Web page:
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Oklahoma City Social Security Disability Law Blog

Why are spinal cord injuries so serious?

An injury to a person's spinal cord can be a life-altering event. Although different spinal cord injuries may result in significantly varying symptoms and degrees of harm, serious trauma to the spinal cord can render a person disabled and unable to work. This post will offer Oklahoma residents some insights into the true challenges that spinal cord injury victims may face but, as with all medical information offered on this blog, this post should not be read as medical or legal advice.

Harm suffered at any point along a person's spinal cord may result in a spinal cord injury. The spinal cord runs down a person's body and carries nerves throughout the body. These nerves carry signals from the brain to all bodily system to ensure that they respond and function as they should for a person's survival.

Reporting requirements for SSI

Supplemental Security Income (SSI) is a Social Security program for individuals who have limited incomes. There are different ways to qualify for SSI. Those who are successful in recovering these benefits are subject to a number of reporting requirements that exist to ensure that they are getting benefits that they actually should. Oklahoma residents who wish to maintain their SSI benefits must provide continual reporting on the following topics, but readers are reminded that this information is not comprehensive and additional requirements may apply.

First, any changes in a person's income or access to financial resources must be reported. If an individual starts to earn more or less money, then it should be reported, as should any changes in the incomes of their spouses or others in the SSI recipient's household. If an SSI recipient starts to receive financial help from someone outside of their household, that also must reported.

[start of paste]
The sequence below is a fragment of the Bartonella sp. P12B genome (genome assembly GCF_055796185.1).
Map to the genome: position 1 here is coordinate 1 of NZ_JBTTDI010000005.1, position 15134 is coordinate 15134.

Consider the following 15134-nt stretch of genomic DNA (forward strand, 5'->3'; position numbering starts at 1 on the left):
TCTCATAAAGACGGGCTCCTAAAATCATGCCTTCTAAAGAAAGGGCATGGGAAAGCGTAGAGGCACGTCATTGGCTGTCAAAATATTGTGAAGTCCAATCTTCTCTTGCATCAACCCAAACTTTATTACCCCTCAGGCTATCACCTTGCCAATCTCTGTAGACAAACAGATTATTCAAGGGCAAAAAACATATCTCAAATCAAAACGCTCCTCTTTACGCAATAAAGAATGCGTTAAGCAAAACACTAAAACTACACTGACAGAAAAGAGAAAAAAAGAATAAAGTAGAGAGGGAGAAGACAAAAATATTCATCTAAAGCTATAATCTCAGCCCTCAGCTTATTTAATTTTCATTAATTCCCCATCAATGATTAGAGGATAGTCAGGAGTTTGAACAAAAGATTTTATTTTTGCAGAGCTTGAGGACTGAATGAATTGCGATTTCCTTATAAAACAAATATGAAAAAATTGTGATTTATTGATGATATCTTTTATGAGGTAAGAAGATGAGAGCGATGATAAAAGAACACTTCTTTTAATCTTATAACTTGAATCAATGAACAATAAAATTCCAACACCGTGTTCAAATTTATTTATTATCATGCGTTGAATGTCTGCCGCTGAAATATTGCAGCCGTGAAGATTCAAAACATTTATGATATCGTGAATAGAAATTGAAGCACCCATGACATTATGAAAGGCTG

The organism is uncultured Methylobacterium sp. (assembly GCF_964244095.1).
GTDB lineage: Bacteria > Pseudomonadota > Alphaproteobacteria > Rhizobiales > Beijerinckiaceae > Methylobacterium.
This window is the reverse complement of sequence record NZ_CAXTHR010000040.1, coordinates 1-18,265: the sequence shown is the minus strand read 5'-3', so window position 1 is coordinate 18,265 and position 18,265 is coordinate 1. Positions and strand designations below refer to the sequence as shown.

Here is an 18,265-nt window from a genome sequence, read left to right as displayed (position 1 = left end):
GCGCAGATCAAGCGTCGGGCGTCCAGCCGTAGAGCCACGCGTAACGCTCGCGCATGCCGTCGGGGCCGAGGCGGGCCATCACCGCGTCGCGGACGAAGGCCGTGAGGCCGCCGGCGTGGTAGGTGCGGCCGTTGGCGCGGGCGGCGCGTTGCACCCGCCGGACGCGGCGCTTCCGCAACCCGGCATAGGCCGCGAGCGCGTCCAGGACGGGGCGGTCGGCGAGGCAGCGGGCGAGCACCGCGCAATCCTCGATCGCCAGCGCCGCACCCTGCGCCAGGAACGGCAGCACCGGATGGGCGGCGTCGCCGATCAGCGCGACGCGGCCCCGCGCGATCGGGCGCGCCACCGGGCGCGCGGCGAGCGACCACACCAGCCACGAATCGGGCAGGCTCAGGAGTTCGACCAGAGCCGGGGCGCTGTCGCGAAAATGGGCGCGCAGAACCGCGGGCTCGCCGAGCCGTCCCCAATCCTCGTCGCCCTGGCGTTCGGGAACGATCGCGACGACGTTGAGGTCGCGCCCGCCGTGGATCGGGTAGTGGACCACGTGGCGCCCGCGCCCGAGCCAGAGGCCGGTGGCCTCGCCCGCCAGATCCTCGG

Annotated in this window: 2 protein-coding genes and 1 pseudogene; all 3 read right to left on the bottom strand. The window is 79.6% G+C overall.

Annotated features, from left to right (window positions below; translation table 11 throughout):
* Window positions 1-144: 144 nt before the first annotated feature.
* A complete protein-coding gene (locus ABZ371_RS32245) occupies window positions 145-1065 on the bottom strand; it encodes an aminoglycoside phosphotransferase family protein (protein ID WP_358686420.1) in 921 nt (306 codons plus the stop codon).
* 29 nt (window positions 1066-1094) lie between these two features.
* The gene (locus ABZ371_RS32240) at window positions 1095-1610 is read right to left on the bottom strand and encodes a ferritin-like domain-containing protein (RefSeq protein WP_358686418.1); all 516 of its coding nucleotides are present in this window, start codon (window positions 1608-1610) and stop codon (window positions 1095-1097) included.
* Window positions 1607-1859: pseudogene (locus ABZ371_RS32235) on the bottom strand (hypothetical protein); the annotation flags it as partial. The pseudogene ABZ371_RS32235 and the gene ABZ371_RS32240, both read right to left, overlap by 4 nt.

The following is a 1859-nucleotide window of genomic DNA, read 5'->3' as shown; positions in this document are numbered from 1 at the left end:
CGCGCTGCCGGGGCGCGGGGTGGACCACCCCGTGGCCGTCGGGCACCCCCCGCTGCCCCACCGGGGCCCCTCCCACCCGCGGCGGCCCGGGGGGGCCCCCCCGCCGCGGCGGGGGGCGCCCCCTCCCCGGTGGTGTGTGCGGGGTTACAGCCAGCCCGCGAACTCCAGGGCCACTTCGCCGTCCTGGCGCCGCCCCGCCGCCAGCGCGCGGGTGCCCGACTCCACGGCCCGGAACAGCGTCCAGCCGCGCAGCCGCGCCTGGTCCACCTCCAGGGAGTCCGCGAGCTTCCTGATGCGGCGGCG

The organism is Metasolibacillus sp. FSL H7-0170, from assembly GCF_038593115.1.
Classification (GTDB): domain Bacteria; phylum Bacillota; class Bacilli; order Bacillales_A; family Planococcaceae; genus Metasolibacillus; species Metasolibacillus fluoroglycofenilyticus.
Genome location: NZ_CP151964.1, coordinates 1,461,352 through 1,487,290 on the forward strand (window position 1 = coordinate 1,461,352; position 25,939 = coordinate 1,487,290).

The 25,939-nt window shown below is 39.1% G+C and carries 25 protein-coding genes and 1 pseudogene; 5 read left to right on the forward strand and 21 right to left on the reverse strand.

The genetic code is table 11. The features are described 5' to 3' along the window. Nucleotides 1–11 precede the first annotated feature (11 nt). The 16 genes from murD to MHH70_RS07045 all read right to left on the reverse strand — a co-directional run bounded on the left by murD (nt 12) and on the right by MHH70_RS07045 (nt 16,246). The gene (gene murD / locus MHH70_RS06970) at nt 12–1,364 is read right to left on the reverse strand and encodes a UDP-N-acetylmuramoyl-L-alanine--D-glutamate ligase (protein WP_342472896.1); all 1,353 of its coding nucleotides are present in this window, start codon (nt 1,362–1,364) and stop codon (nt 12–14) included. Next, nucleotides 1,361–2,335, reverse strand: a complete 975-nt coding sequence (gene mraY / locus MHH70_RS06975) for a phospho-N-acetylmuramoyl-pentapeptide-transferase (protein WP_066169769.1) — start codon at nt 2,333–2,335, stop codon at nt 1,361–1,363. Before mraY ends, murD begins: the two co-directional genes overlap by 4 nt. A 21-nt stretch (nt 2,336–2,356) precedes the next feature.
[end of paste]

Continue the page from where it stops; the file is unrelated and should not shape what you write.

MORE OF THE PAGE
What is anxiety and how can it be disabling?

Anxiety is the common term used to describe a host of mental conditions that may affect how a person lives their life. The symptoms associated with anxiety disorders are wide ranging and can include nervousness, fear, trembling, exhaustion, sleep disturbances, worrying, and having trouble concentrating. When these symptoms become unmanageable, an Oklahoma resident may find that they are unable to focus on the important aspects of their life, including their job.

Because anxiety can be so pervasive, the Social Security Administration recognizes it as a disability. Fleeting episodes of anxiety do not qualify individuals for benefits. Instead, like other disabilities, anxiety must meet the definition set forth by the federal government and last for at least one year.

Liver diseases and disorders are serious medical conditions

The human body is an amazing collection of cells that group together into systems that perform the many necessary functions that must occur in order for it to stay alive. Any Oklahoma resident who has ever suffered a serious illness may be aware of how damaged one's health may become when their body must fight off an infection or disorder. Disorders that affect the liver can be especially damaging and may lead to significant disabilities and harm in those who experience them.

The liver is a large organ that filters toxins and harmful substances out of the body. It also helps the body break down and digest the food it needs to live. In essence, when the liver is not working properly it is very hard for the rest of the body to function well.

3 things to know about SSDI and mental health

Social Security Disability Insurance, or SSDI, is available for a wide range of permanent disabilities. The Social Security Administration determines the disabilities it covers under this federal benefits program.

SSDI not only covers physical disabilities and impairments that prevent work, it also covers mental health impairments. It is important for you to understand the way that SSDI covers mental health to properly proceed with your SSDI claim if you intend to seek benefits under this program.

How does a disability freeze help disability benefits recipients?